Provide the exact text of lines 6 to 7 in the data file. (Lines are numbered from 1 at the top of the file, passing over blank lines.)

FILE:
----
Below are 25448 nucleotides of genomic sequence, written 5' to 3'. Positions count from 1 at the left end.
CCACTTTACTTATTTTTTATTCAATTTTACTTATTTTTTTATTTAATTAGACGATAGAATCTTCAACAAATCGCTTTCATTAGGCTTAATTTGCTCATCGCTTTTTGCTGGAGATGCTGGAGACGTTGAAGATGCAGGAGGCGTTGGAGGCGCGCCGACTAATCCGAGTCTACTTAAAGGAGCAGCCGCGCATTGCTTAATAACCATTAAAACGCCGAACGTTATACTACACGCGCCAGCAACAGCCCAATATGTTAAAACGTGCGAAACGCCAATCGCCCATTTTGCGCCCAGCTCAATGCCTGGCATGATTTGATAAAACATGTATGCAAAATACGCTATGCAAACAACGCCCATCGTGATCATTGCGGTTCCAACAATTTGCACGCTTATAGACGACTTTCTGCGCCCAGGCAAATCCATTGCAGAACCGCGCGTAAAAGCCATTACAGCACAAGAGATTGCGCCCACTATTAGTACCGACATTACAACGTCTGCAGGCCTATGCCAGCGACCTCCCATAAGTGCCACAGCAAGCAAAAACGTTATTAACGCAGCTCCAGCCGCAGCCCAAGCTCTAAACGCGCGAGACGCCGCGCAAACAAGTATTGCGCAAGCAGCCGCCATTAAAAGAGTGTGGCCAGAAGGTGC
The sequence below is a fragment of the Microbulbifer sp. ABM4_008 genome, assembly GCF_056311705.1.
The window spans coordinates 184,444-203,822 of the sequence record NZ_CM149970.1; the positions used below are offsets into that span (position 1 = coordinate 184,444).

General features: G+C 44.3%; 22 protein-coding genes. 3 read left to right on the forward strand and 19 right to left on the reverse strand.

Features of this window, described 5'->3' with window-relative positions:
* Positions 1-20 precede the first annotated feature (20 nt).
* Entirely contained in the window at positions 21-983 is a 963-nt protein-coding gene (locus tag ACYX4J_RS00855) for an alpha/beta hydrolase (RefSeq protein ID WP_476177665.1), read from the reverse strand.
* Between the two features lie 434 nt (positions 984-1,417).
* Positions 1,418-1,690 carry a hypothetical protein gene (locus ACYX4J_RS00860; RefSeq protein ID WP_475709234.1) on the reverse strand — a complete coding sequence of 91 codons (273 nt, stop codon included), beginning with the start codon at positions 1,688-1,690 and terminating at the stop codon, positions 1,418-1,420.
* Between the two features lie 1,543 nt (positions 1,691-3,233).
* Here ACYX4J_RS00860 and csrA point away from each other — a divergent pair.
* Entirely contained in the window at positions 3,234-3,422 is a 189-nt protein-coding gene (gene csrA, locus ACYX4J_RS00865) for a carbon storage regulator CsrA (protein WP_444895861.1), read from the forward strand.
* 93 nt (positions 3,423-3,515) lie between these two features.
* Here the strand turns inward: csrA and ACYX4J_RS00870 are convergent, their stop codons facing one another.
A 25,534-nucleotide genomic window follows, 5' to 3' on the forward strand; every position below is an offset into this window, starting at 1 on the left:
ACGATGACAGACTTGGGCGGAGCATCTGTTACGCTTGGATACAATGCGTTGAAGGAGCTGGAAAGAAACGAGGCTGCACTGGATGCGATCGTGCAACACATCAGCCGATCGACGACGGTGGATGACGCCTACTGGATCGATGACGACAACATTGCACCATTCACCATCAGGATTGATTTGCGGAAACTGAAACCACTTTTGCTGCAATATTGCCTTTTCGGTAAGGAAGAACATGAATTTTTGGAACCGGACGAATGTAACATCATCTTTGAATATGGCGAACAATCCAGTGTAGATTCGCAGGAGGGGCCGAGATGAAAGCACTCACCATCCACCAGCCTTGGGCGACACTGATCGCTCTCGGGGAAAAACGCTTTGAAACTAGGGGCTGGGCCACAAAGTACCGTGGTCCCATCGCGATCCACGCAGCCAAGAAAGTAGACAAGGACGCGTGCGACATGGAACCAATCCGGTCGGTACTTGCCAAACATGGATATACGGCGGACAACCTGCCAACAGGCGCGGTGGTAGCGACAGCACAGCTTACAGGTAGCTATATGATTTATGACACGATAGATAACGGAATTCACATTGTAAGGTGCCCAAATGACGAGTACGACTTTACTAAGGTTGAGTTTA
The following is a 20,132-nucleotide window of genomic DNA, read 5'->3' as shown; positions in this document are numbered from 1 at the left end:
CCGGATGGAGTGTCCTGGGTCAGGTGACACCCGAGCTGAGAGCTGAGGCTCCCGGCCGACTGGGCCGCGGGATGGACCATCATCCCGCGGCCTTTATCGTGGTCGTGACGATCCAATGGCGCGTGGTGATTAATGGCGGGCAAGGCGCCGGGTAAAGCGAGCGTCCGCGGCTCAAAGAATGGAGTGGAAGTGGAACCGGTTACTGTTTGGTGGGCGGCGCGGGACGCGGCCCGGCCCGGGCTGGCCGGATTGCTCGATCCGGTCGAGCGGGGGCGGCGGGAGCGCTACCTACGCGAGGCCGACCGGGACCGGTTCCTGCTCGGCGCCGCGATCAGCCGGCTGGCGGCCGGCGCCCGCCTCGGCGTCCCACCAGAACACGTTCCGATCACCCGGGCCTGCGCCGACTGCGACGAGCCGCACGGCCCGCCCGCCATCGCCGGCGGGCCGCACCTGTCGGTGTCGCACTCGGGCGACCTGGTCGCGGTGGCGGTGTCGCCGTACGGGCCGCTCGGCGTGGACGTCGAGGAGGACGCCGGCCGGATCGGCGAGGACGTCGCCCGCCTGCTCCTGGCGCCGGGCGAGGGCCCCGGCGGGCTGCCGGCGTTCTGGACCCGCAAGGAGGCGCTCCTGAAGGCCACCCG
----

Features of this window, described 5'->3' with window-relative positions:
* Positions 1-20 precede the first annotated feature (20 nt).